This summer, employers will receive federal stimulus package money to create and support 125,000 summer jobs for disadvantaged youth as reported by the Arizona Republic. According to recent Bureau of Labor statistics, Black and Latino youth suffer disproportionately high unemployment rates at 34 and 31 percent respectively. This paper will offer a review of the cited article published on June 29, and discuss how the article addresses diversity in relation to the American landscape of unemployed disadvantaged minority youth.
The seasonal focus of summer job creation on hard hit populations could have a lasting impact on Latinos and Blacks who tend to outpace the general population in dropout rates, youth crime and poverty. The program requirements will vary from state to state and participants will come from low income families, and groups that face greater challenges in accessing jobs caused by disability, lack of previous work experience, and those that do not have a high school diploma.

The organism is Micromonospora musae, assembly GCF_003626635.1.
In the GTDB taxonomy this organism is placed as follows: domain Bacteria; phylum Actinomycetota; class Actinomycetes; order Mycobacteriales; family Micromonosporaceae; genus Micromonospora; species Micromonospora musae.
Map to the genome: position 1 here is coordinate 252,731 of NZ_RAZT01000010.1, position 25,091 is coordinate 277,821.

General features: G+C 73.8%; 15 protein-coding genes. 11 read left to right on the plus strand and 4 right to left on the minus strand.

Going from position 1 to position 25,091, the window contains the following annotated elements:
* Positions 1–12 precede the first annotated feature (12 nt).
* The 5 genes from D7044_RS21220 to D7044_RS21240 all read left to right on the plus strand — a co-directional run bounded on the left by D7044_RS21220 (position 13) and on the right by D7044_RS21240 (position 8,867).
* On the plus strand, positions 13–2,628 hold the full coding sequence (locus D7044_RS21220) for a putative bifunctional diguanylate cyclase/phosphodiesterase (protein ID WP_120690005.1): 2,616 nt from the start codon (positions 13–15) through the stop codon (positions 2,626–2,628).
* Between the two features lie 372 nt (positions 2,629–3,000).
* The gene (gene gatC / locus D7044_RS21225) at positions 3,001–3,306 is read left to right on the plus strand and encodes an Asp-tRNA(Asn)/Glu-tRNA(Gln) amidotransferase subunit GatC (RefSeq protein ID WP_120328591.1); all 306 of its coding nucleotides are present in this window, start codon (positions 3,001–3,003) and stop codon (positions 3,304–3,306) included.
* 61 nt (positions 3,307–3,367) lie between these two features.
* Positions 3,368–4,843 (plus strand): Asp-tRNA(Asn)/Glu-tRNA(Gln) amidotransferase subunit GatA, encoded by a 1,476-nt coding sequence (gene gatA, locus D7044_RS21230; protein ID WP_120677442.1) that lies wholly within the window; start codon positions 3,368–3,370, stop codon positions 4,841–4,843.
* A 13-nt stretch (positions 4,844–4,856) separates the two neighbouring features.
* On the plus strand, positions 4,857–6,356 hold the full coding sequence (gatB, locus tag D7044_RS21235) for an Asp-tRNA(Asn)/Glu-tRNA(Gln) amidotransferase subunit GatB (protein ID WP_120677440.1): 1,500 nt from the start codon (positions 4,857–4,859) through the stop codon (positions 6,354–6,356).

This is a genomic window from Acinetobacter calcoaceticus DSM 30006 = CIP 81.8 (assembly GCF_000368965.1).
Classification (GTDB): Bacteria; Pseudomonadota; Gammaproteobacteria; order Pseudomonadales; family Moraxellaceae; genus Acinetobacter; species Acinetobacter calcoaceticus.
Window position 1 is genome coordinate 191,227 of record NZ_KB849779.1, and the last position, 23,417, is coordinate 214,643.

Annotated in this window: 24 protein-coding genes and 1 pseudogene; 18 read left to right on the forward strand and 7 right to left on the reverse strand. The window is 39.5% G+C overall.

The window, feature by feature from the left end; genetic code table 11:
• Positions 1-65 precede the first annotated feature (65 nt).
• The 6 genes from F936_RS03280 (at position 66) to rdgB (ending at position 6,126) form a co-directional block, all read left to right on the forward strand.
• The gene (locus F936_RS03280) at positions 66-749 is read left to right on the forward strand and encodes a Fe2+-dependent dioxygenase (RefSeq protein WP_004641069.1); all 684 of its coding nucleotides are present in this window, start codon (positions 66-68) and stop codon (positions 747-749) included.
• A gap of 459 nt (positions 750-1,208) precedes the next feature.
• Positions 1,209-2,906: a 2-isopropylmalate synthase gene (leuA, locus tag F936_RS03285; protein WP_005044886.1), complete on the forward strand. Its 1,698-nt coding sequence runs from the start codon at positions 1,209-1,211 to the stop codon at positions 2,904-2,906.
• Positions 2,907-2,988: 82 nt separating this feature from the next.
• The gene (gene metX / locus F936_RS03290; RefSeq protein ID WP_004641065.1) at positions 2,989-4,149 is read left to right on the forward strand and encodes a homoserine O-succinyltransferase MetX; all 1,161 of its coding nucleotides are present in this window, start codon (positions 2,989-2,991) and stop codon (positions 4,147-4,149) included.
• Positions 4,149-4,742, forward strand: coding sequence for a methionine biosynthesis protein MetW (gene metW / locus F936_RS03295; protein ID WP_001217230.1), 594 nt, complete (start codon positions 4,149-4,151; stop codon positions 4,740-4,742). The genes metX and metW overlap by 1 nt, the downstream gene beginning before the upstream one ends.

The focus of this program will be to reach out to young people facing pre-existing obstacles and could yield immediate positive economic and social results. Employers will be providing job training, professional skills, and mentorship that could lead disadvantaged youth to continue their education, get valuable work experience, and make them feel valued and productive.
In New York City alone, the unemployment rate among sixteen to nineteen year old Blacks and Latinos has doubled to twenty-two percent in the past year. This summer, $18.5 million dollars in stimulus funding will create approximately 13,400 jobs for disadvantaged youth. TheDepartment of Youth and Community Development had already received 81,000 applications for the jobs that will pay $7.25 per hour in conjunction with training for financial literacy and job skills. The Federal Stimulus dollars were distributed to all states ranging from $3 million...